Arrivals & Departures Cultural icons to delight the senses

Photo of William Yeoman

WILL YEOMAN visits five less-frequented European temples to high culture

There are the usual suspects. The Louvre. Tate Modern. The Rijksmuseum. The Prado. Royal Albert Hall. Covent Garden. Teatro alla Scala.

To be fair, from the below, you could include The Hague’s Mauritshuis among those. Maybe even the Musee de Cluny. At a pinch, Wigmore Hall. But they’re intimate by comparison. And probably never top of the list of cultural must-sees for tourists. The Schumann House and Fundacio Joan Miro, even less so. Which is a shame, as all five offer an unparalleled cultural experience which belies their relatively modest stature.

Fundacio Joan Miro

High on Barcelona’s Montjuic — it’s a lovely walk from the city centre — stands a tribute to one of the 20th century’s greatest artists: Joan Miro. The museum Fundacio Joan Miro houses a staggering 14,000-plus works, including over 200 paintings, nearly 200 sculptures and about 8000 drawings. As if this isn’t enticing enough, there are also works by Duchamp, Balthus, Leger, Rauschenberg, Calder and many others.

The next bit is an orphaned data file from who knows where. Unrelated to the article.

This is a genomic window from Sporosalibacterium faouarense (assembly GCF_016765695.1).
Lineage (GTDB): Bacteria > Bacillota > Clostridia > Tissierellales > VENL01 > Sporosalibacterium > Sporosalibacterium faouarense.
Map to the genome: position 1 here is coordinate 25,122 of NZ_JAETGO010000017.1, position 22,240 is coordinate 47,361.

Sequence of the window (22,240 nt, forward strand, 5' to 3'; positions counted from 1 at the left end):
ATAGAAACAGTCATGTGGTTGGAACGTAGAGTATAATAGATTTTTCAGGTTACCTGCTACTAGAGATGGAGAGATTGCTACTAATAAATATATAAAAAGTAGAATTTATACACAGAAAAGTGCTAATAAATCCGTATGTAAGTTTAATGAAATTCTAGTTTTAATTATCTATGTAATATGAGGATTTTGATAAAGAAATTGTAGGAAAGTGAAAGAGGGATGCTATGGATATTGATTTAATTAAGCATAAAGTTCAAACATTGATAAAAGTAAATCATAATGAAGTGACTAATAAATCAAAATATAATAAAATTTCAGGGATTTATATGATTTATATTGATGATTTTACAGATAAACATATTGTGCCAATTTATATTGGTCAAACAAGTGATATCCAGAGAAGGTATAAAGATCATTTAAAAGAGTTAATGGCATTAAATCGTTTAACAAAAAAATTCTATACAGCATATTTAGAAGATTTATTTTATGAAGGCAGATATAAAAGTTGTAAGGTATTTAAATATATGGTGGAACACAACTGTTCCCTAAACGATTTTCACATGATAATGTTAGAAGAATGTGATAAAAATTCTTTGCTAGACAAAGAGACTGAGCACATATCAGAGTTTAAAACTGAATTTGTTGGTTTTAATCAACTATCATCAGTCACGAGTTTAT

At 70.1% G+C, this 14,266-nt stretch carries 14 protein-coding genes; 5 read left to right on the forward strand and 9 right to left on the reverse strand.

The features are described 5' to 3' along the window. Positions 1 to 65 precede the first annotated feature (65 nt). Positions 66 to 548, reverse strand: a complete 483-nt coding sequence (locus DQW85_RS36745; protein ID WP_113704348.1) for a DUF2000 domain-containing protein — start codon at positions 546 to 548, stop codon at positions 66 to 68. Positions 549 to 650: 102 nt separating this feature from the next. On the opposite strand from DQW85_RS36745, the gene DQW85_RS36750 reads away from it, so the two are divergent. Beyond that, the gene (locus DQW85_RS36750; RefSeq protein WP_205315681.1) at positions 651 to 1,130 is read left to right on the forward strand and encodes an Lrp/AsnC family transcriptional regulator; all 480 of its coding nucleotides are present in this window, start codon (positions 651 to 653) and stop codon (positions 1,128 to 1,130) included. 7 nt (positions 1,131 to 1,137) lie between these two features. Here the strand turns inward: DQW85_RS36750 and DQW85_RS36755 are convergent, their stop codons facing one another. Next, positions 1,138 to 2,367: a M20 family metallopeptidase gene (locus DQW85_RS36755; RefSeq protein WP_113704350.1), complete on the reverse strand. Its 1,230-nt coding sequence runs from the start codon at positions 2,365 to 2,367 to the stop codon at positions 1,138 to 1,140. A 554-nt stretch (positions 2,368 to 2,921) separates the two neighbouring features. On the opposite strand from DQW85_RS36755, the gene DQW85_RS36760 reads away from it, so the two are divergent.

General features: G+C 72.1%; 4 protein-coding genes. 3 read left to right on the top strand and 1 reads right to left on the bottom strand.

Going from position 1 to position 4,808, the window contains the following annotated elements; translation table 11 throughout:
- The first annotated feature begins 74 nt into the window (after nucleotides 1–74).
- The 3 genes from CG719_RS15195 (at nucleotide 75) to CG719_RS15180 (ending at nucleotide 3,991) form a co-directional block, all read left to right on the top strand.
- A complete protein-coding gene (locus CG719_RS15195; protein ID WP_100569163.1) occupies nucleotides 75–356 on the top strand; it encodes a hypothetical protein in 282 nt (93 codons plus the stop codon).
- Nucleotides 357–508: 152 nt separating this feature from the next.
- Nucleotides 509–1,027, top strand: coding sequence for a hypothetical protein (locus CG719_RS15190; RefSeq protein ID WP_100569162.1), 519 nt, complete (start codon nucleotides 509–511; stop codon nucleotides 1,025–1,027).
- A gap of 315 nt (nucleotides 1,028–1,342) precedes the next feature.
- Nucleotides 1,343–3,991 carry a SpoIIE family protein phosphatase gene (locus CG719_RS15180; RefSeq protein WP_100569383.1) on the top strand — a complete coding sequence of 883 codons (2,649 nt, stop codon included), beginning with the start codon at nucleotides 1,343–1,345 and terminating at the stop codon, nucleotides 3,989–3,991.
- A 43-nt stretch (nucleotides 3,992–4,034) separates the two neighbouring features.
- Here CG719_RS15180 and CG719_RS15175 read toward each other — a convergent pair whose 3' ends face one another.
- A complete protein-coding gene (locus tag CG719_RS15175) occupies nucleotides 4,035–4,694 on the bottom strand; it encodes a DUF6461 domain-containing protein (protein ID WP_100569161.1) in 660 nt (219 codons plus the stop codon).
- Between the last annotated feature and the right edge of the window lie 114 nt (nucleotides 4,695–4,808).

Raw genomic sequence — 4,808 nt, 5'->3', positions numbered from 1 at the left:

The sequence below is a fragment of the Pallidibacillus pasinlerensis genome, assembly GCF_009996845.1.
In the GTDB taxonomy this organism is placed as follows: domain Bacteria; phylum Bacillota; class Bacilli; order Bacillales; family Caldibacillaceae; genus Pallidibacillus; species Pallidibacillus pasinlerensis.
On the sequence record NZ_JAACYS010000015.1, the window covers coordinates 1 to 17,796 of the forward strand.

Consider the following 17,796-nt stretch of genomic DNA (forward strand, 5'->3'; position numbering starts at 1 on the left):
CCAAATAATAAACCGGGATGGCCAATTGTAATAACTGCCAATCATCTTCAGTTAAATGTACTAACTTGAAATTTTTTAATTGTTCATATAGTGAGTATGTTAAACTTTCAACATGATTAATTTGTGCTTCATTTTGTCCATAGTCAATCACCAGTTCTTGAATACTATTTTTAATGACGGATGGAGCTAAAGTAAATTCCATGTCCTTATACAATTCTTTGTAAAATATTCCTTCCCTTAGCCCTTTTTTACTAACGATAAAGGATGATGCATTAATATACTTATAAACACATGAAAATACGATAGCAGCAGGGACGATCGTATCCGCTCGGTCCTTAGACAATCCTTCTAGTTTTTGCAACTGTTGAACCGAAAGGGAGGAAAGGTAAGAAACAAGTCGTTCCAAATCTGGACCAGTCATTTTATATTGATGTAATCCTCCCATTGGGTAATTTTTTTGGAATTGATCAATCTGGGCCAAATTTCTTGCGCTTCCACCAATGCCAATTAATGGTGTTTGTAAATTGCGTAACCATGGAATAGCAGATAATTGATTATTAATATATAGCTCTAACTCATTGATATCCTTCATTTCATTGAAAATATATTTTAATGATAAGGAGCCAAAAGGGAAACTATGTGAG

Miro was born in Barcelona in 1893 but most of his life was spent elsewhere, including a period of exile in France and time in America. He’s probably most famous for his love of primary colours, a meandering line and those weird, anthropomorphic creatures which cavort across his canvases like mischievous insects. Profound and playful, Miro is a great example of a contemporary artist whose work is complex and accessible.

When you visit the museum, don’t forget the gift shop and bring a piece of Miro home with you. Your life will be the better for it.

This is an edited version of the original, full-length story, which you can read here.

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